Throughout the novel, the choices of each character affects another character, creating a butterfly effect. Not only do the narrators play an important role in this butterfly effect, but so do some of the other main characters. Little Mother’s choice to run away from Tobias and Ruth can be held as the first choice that starts this butterfly effect. From this choice comes Tobias’s choice to become a drunk pastor, which leads Ruth’s choice to want to escape from Kentucky. Her hunger for escape leads to her marrying Earl, leading to Earl’s choices that lead him to become more like Tobias, drinking and gambling. Ruth’s disappointment from the failure of Earl leads her to chose God as an escape from the world that has fed her nothing but disappointment, and her strong religious beliefs lead her to believe her son’s homosexuality is an abomination. Finally, Ruth’s hatred for homosexuality leads her to place the gun on Andrew’s bed, which finally leads to the big choice Andrew faces. Strange Birds in the Tree of Heaven truly shows the effects of just one choice and change the course of many people’s lives.
During an interview, McElmurray herself summarizes that, “Strange Birds is a novel about breaking—breaking away, breaking inside, breaking free and choosing love” (Wade). Not only does the novel show choosing love, but it shows all of the choices that lead to the need to choose between love or nothing. The novel follows three narrators who face many choices in their lives. Although often not as extreme, these choices faced by the main characters of the novel are relatable to many readers. Life is full of choices, and Strange Birds in the Tree of Heaven focuses on mostly the bad choices. Yet, the novel ends on one good choice, which is perhaps also the most difficult, Andrew’s choice of uncertain love and escape from constant persecution, instead of ending his own life.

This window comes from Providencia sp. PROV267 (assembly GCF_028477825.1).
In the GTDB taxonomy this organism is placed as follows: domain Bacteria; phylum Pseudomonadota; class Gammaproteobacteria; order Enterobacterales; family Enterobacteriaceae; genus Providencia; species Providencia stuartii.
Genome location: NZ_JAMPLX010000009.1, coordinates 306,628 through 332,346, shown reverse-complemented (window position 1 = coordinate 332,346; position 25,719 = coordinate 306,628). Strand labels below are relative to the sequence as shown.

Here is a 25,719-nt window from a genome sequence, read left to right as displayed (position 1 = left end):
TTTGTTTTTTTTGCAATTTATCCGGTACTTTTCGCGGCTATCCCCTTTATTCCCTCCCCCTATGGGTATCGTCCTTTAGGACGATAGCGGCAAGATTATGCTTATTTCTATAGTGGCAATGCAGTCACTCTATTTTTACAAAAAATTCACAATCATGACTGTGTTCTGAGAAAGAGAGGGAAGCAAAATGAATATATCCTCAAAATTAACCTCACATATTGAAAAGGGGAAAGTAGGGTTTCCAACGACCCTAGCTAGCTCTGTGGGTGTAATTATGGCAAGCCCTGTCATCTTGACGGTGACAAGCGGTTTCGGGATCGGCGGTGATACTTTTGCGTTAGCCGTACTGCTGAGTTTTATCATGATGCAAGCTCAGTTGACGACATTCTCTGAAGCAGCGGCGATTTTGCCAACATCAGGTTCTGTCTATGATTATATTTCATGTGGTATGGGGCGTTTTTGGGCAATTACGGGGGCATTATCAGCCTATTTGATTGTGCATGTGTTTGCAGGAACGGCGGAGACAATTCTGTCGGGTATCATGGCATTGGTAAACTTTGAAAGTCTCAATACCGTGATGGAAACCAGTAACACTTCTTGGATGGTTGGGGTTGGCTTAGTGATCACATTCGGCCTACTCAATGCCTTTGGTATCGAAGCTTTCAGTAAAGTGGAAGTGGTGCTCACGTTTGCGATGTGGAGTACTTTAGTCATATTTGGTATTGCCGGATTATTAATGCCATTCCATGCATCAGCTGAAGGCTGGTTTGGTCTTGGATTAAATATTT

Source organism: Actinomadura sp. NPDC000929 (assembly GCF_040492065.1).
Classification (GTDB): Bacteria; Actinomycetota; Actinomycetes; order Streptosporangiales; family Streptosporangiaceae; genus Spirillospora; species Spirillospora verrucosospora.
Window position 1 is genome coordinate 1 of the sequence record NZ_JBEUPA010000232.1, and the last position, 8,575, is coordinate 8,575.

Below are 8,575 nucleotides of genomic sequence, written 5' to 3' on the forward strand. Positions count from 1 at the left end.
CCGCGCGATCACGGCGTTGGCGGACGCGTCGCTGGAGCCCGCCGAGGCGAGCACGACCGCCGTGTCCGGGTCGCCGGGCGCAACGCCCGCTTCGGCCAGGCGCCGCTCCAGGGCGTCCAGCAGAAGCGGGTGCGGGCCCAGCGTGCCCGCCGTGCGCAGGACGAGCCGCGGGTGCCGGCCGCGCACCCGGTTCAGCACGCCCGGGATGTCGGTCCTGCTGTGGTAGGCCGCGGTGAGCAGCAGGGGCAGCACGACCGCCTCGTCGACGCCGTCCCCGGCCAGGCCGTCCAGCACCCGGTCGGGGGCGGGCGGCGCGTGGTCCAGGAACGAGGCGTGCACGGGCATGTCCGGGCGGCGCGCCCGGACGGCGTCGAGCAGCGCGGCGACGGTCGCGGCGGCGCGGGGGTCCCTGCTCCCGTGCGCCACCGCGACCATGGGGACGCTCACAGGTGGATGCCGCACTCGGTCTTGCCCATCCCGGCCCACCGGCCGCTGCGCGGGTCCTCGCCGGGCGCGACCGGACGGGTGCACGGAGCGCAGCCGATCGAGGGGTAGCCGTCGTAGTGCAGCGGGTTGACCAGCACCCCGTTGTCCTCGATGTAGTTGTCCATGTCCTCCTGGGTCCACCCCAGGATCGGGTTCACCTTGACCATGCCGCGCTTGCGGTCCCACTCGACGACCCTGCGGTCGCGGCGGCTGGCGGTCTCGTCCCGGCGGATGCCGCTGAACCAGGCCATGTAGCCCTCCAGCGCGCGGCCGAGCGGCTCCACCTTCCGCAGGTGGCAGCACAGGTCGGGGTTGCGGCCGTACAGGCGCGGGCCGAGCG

Brownrigg, Elizabeth. “Strangers in Paradise.” Lambda Book Report, no. 7, 2000. EBSCOhost, lib-proxy.radford.edu/login?url=http://search.ebscohost.com/login.aspx?direct=true&db=edsglr&AN=edsgcl.59819807&site=eds-live&scope=site.
McElmurray, Karen Salyer. Strange Birds in the Tree of Heaven. Hill Street Press LLC, 1999.
McKee, Kathryn. “Coal Dust and Moonshine.” Women’s Review of Books, vol. 17, no. 10/11, July 2000, p. 27. EBSCOhost, lib-proxy.radford.edu/login?url=http://search.ebscohost.com/login.aspx?direct=true&db=f5h&AN=3266037&site=eds-live&scope=site.
Miller, Danny L. “Journal of Appalachian Studies.” Journal of Appalachian Studies, vol. 6, no. 1/2, 2000, pp. 211–212. JSTOR, JSTOR, www.jstor.org/stable/41446461.
“Strange Birds in the Tree of Heaven.” Publishers Weekly, no. 33, 1999. EBSCOhost, lib-proxy.radford.edu/login?url=http://search.ebscohost.com/login.aspx?direct=true&db=edsglr&AN=edsgcl.55507816&site=eds-live&scope=site.
Wade, Julie Marie, and Karen Salyer McElmurray. “The Rumpus Interview with Karen Salyer McElmurray.” The Rumpus, 5 Feb. 2016, therumpus.net/2016/02/the-rumpus-interview-with-karen-salyer-mcelmurray/. Accessed 28 Mar. 2018.